Saturday 3rd September (Eltham)
Want to build your own wildlife nesting box?
Need to learn how to design,
install and maintain a box.
Creating genuine homes for wildlife is exceptionally rewarding. In this workshop we bring a leader in nest-box designs and installation. Reveal the secrets to providing a box for wildlife, keep out unwanted pests birds and bees plus make long lasting boxes that will keep your family thrilled.
Bring the family or friends and have a rewarding and informative day out. We provide the box for you to assemble (Choose from 3 designs). Showbag of wildlife goodies included!
Bookings a must firstname.lastname@example.org
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Venom Workshop – Peter Mirtschin also known as the Venom Merchant.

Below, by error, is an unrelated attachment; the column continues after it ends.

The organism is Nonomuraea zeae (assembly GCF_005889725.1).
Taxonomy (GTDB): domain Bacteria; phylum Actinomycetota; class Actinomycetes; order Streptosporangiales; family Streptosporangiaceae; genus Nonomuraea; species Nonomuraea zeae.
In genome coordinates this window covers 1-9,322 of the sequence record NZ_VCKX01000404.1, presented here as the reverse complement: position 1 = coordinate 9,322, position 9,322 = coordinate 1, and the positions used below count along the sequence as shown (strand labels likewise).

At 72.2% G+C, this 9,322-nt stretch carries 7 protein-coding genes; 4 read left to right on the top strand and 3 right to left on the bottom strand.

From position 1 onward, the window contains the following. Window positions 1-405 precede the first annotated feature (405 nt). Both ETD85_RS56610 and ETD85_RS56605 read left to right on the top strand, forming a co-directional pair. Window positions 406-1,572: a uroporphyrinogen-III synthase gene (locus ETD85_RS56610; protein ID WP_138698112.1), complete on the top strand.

A workshop on learning the aspects of snake venom, anti venom and how and why snakes use their venom. This workshop covers the basic and with our special guest speaker the rare chance to directly find out about the keeping of venomous snakes and issues of venom in snakebites across Australia.
Bookings are essential. Certificate of Attendance for attendees and a venom show bag of goodies. Peter is the author of Australian Snakes Venomous and Harmless so bring your copy or buy on day signed.
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Call: 040080 99 22 or sms your interest.
Featured in this month’s magazine:
The secret white kangaroo: can it survive into the future?
Sometimes nature throws up a wonderful genetic twist. One of these is the legendary white-furred animal. And when you mix that with a national icon it is stunning.